Malaysia Airlines flight MH17: The Britons who died
Ten Britons died when Malaysia Airlines flight MH17 crashed in Ukraine on Thursday.
The plane was on its way from Amsterdam to Kuala Lumpur when it came down in the east of the country.
All 298 passengers and crew on board are believed to have perished in the disaster. The British passengers who lost their lives were:
Dog breeder Robert Ayley, 28, was British but lived in New Zealand and was on his way there after a month-long working trip to Europe.
"Rob was our everything," his family said in a statement.
"We adored him and there was no-one else like him. He touched so many hearts and lives. We are grateful to forever have him in our hearts."
The family said Mr Ayley and his wife Sharlene were "soulmates". The couple had two sons, aged four and two.
Andrew Hoare, 59, and his Dutch wife Estella, 51, who lived in Luxembourg, both died when the plane crashed.
Their sons Friso and Jasper, aged 12 and 14, also lost their lives.
Mr Hoare's brother Hugo said: "He was a warm, funny and wonderful man whose smile and character lit up a room. Estella was beautiful, intelligent, spoke five languages fluently and had a very infectious laugh.
"Jasper had a brilliant young mind and Friso was a talented musician and peacemaker.
"They made frequent visits to both the Netherlands and England to keep in touch with all branches of the family and friends. Family was everything to them and they will all be terribly missed."
University of Leeds student Richard Mayne, 20, was also on flight MH17.
The head teacher of his former school said Mr Mayne, originally from Leicester, had a "great thirst for life and he wanted to make the world a better place".
His friend, Piers Cottee-Jones, described him as the "kindest friend I ever had". He added: "Richard always made people smile - he could make friends with anyone - I'm going to miss him."
Ben Pocock, from the Bristol area, was a student at Loughborough University and was on his way to spend six months in Australia.
His family said: "He was a gifted academic, talented athlete but more importantly a warm, caring, fun-loving son and brother who had an extremely bright future ahead of him.
"Ben is going to be terribly missed not only by his family but by the wider Keynsham community where he made so many long-lasting friends."
"Ben was an excellent student and on course to gain a first class degree," his university said in a statement. "He was also a fine athlete, who played on the university athletic union's ultimate Frisbee team and won their player of the year honour."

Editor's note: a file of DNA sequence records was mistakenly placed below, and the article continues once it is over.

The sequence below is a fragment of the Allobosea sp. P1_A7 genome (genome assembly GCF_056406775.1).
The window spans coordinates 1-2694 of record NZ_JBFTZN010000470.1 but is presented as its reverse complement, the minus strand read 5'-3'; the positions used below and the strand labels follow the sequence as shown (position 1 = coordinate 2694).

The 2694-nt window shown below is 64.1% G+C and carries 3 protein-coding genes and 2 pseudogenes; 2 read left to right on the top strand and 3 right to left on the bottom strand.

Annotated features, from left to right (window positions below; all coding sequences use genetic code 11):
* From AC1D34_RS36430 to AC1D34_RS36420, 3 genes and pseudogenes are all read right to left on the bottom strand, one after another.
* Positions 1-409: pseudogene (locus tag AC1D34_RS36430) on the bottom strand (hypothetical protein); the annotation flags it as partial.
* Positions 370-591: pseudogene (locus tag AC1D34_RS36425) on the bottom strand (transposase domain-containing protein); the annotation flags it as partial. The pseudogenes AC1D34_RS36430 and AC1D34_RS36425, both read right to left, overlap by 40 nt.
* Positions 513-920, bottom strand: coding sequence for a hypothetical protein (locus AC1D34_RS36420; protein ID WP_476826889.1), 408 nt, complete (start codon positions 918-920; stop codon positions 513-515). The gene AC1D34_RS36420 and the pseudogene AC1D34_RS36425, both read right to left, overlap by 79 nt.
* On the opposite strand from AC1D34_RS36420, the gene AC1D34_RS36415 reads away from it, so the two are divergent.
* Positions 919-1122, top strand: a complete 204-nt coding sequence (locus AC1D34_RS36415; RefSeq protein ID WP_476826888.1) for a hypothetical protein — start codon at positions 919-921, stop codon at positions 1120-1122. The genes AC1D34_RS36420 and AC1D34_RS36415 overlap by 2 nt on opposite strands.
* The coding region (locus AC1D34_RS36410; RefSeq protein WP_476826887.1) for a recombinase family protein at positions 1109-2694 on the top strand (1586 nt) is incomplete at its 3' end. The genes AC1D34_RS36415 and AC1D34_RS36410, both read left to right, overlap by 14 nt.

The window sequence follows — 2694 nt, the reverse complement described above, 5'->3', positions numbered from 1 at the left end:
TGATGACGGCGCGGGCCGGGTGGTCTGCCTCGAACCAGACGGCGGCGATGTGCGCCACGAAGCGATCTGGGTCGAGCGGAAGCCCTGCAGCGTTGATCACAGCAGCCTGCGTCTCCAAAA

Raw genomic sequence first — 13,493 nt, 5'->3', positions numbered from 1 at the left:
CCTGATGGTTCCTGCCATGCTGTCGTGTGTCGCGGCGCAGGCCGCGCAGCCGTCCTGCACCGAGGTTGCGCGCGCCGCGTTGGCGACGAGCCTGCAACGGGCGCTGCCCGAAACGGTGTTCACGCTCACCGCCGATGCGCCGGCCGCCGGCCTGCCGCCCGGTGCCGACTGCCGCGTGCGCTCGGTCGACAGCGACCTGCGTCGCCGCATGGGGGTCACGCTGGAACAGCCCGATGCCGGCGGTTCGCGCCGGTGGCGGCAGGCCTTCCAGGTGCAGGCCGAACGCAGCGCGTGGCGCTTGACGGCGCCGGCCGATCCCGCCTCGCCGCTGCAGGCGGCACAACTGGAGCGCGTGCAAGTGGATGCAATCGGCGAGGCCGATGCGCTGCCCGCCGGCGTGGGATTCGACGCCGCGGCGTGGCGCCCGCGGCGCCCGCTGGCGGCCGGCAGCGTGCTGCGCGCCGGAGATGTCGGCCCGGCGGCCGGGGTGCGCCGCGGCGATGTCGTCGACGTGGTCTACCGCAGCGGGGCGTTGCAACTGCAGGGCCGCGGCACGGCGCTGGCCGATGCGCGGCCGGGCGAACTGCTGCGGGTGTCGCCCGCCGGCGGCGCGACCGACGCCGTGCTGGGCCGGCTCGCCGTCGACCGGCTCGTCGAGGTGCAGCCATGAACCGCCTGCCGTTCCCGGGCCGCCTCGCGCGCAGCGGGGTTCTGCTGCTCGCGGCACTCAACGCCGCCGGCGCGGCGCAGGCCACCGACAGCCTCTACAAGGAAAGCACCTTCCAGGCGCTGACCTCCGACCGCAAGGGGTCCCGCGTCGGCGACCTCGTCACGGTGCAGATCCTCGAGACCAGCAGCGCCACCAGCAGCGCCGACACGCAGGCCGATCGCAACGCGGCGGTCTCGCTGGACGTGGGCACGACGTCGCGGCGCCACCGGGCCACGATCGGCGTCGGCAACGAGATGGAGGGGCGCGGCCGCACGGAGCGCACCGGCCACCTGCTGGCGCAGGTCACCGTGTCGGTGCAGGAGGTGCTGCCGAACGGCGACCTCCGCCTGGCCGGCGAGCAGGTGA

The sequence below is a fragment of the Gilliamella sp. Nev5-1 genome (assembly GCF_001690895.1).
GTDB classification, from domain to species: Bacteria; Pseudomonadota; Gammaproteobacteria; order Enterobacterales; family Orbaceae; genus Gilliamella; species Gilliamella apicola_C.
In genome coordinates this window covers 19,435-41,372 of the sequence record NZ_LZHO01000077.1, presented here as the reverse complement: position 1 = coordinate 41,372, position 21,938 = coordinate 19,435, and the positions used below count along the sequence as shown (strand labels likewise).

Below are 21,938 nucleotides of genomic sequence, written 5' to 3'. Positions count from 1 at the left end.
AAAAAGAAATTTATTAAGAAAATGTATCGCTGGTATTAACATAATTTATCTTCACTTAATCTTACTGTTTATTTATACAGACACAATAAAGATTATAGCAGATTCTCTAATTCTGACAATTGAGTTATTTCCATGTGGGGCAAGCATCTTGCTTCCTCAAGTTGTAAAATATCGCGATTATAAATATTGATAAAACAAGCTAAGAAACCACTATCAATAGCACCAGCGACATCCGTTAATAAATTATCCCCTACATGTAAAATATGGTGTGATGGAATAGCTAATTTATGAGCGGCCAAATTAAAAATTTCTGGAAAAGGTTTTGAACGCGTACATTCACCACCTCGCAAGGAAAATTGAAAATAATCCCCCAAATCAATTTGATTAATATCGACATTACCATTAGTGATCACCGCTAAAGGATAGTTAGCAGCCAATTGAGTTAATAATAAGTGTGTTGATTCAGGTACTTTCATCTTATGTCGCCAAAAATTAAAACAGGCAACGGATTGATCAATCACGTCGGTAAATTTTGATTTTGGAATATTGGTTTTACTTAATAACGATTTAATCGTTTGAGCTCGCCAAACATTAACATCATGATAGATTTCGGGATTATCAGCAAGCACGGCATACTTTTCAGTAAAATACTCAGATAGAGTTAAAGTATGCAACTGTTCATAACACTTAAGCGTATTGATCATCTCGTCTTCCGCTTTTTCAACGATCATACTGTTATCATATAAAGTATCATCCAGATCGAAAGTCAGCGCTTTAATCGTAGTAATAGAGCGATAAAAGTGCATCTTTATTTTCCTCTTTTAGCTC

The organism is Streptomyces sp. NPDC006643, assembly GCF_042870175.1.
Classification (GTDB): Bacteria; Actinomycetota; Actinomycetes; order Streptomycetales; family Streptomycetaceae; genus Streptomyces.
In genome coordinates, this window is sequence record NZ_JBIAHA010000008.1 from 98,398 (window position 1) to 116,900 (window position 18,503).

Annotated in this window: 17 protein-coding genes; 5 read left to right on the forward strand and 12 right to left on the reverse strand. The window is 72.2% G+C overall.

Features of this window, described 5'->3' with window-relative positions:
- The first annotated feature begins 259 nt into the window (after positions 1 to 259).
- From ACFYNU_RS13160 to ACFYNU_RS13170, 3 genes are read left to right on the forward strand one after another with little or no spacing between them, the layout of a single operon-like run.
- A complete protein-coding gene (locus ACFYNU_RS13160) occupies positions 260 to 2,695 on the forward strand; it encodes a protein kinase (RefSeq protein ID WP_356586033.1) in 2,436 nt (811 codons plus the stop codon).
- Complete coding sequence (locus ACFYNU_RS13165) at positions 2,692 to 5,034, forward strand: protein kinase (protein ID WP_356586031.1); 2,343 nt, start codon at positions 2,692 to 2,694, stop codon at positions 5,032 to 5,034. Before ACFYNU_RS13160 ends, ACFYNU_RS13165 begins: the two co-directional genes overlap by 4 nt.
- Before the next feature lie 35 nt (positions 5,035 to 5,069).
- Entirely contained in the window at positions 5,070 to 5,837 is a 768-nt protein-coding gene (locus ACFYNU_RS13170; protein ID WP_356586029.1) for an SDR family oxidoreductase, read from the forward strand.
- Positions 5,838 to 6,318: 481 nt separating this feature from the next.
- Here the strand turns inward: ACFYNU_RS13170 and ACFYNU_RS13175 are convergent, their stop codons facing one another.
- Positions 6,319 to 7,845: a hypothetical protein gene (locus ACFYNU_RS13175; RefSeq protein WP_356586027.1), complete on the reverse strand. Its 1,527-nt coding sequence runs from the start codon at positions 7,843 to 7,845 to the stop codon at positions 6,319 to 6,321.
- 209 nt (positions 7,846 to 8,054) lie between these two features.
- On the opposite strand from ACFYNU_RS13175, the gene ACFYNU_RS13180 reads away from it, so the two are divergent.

Former RAF search and rescue co-ordinator Stephen Anderson was among the passengers on board MH17.
Mr Anderson, 44, attended Inverness Royal Academy between 1980 and 1986 and his RAF roles included running the search and rescue and aircraft maintenance teams at RAF Lossiemouth in Moray.
He was a technician for Maersk Drilling and had been working recently on the drilling rig Maersk Deliverer, which is off the coast of west Africa.
In a statement, the company said Mr Anderson and his wife Joanna had been together for 15 years, adding: "Stephen has left behind a beautiful daughter and a loving family."
John Allen was on the flight with his wife Sandra and sons Christopher, Julian and Ian, who were of Dutch nationality.
He worked for international law firm NautaDutilh, which described him as a "much-loved colleague".
"All of us who had the privilege of working with John during his 18 years at NautaDutilh came to know him as a kind, down-to-earth and humorous man and many of us have also lost a friend," the company said.
"He will be dearly missed."
John Alder was one of two Newcastle United football fans on the plane.
He and fellow fan Liam Sweeney were travelling to New Zealand to see their team play pre-season fixtures.
The club said Mr Alder was a familiar sight in the stands for almost half a century, having barely missed a game in that time.
A memorial service was held for the pair at St James' Park in Newcastle on Monday.
In New Zealand on Tuesday, Newcastle manager Alan Pardew and club captain Fabricio Coloccini placed wreaths on two seats among the club's supporters before a pre-season match.
Like Mr Alder, Liam Sweeney was a Newcastle United football fan on his way to New Zealand.
Mr Sweeney, 28, was described as a "tremendous bloke" by his father, Barry, who added: "I wish I'd been on the flight with him, we could have had a drink together."
The grieving father described the response in Newcastle as "absolutely incredible, absolutely amazing".
"He's got a lot of great mates," he said. "He'll be having a pint in the sky with John there and they'll be looking down thinking, 'Bloody hell, me, us.'"
More than £23,000 raised by football fans in memory of Mr Sweeney and Mr Alder will go to cancer charities.
Glenn Thomas, 49, was a media officer working for the World Health Organization (WHO).
The former BBC journalist, who was originally from Blackpool but had been living in Scotland, was described as "a wonderful person and a great professional" by the WHO.
Richard Porter, controller of BBC World News in English, said: "He was a much loved and respected colleague and the BBC World News team are reeling from this very sad news about their friend."
Mr Thomas's twin sister, Tracey Withers, said she felt "total disbelief" about his death - but said she did not have any thoughts about whoever was behind the crash.
"I'm trying to not get too involved in how I feel about what they've done because I don't want it to eat me up inside," she said.
Helicopter pilot Cameron Dalziel, 43, was born in Zimbabwe but was travelling on a British passport.
He had moved to Malaysia last October with his wife Reine and their sons Sheldon, 14, and four-year-old Cruz, to work for CHC Helicopter.
The Press Association reported that Mr Dalziel had been sent for training in the Netherlands and was returning home on MH17.